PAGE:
It’s MLC’s time to share what we’re doing, and the outcomes we’re achieving. We’re willing to share all the work that we do so that other schools and students can benefit from what we’ve learned. It’s been 20 years of innovation, creation, development, and making mistakes and fixing them. There’s a lot that we can share with developing charter schools and other organizations.

 

EdTec: Have you ever been approached by other charters for advice?

Gayle: We’re frequently working with other schools on different levels. We’re approached by a lot of developing dual language schools. These schools usually want to hear about how we teach in two languages, what curriculum we use, and where we find bilingual teachers. We’ve also been approached about different things that we do in terms of organizational culture, special programs, instruction, planning, development, and strategy.

MLC is not in this movement for solely our own benefit. We want our school to do well and be successful for the community we serve, but we’re in this movement to improve education for all students, families, and educators in California.

 

EdTec: What has been the most rewarding part of this 21-year journey for you?

Gayle: The thing that always makes me smile most, is our alumni. It’s most rewarding to hear from the alumni in terms of what they’re doing with their lives, how they furthered their education, and the impact MLC has had on who they have become as global, bilingual citizens.

 

EdTec: What has been your most valuable lesson learned over the past 21 years?

Gayle: I say this to new charter leaders all the time, the most valuable lesson you can learn as a charter leader is this: there will always be obstacles – that is the job! Don’t hope or wait for the day there will be smooth sailing because it won’t come! The job is riding the waves and sticking to your vision and mission and the reason you opened in the first place. There’s always going to be challenges in front of you and because your vision and mission is so powerful, you have what it takes to overcome them.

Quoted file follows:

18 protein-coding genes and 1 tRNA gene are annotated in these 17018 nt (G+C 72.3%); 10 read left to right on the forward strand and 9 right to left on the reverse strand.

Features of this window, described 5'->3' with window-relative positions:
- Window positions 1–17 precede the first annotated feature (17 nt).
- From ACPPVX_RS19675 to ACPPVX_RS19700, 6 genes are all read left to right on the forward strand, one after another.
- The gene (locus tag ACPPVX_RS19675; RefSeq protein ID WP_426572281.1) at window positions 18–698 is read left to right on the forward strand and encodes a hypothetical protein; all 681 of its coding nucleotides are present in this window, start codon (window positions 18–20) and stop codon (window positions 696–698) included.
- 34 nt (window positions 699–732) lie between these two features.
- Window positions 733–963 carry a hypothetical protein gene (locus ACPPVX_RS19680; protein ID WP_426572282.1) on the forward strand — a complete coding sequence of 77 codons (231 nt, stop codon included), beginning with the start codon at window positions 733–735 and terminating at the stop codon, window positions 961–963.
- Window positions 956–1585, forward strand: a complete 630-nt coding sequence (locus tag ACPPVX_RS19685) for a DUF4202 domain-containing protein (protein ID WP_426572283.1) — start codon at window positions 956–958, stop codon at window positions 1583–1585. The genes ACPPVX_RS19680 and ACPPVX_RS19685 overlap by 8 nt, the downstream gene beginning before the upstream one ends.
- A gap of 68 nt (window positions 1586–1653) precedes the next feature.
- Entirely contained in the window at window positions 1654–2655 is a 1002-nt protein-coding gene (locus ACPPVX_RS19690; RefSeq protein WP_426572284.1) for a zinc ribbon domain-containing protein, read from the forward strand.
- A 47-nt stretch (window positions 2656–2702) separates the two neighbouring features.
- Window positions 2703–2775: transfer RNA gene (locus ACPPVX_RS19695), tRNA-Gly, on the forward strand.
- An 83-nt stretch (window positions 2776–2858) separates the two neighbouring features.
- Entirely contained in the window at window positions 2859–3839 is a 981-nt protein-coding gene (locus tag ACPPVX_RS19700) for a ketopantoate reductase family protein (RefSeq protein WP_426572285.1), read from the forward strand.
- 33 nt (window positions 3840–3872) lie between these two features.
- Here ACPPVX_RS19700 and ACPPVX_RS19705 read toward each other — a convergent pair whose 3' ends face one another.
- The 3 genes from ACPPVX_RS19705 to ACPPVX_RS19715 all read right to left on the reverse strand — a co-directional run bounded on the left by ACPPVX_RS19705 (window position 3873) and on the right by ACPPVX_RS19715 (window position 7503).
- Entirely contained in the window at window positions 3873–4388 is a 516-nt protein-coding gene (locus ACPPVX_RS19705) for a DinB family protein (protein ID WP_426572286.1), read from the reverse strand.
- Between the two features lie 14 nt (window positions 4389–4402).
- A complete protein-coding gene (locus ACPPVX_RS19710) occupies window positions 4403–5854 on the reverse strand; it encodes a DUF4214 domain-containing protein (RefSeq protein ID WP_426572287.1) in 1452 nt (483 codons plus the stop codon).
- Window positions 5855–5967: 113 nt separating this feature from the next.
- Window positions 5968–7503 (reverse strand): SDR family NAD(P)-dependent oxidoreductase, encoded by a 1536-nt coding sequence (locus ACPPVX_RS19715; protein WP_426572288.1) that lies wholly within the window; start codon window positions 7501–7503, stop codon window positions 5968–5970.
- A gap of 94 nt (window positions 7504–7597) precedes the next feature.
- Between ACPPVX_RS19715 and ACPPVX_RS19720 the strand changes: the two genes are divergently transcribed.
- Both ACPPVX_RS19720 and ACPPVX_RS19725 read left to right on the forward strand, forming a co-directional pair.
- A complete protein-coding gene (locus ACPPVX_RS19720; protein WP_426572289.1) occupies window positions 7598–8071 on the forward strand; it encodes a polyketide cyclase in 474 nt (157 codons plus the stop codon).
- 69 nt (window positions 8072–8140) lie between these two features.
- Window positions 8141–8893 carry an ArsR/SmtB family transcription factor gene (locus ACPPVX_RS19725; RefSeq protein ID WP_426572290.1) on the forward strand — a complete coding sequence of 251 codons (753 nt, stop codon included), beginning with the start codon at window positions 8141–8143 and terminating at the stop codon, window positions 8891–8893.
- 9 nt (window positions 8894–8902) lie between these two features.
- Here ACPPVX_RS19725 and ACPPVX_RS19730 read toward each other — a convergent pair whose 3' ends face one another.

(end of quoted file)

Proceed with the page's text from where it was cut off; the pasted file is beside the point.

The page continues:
EdTec: What is it like working with your mom?

Gayle: For the first eleven years, my mother was the Executive Director and I worked under her as the Program Director. She retired in 2012, so for the last 10 years, I’ve been running the show, although she is on the board and she volunteers in the classrooms. Without her knowledge and powerful ways of making things happen, I don’t know that we would have opened. She got us going, so that I could take the reins one day and take it to the next level.

Honestly, the work is so hard and so demanding, especially in those first 10 years of running a charter school  that you don’t even have time to think about anything else! We definitely had to create boundaries and have very clear delineations – “Okay, am I talking to you as your employee or as your daughter?” So, there was a lot of that in the beginning. We were excited to build something together. It really came from our experiences as mother and daughter when I was in public school. The fact that we took this really deep experience from my childhood, and her experience as my mother, and turned it into something that would fulfill us and the community, is a very powerful thing.

 

EdTec: As a charter school leader, you need a strong support system in place. What kind of support has been key to your success?

Gayle: On the ground, it is having an operational and instructional team that is completely committed to the school, to the vision, to the purpose. You need instructional leadership that is extremely talented and focused on outcomes for students, social, emotional, and academic.  And the operations team must have wide knowledge and experience with facilities, finance, and human resources.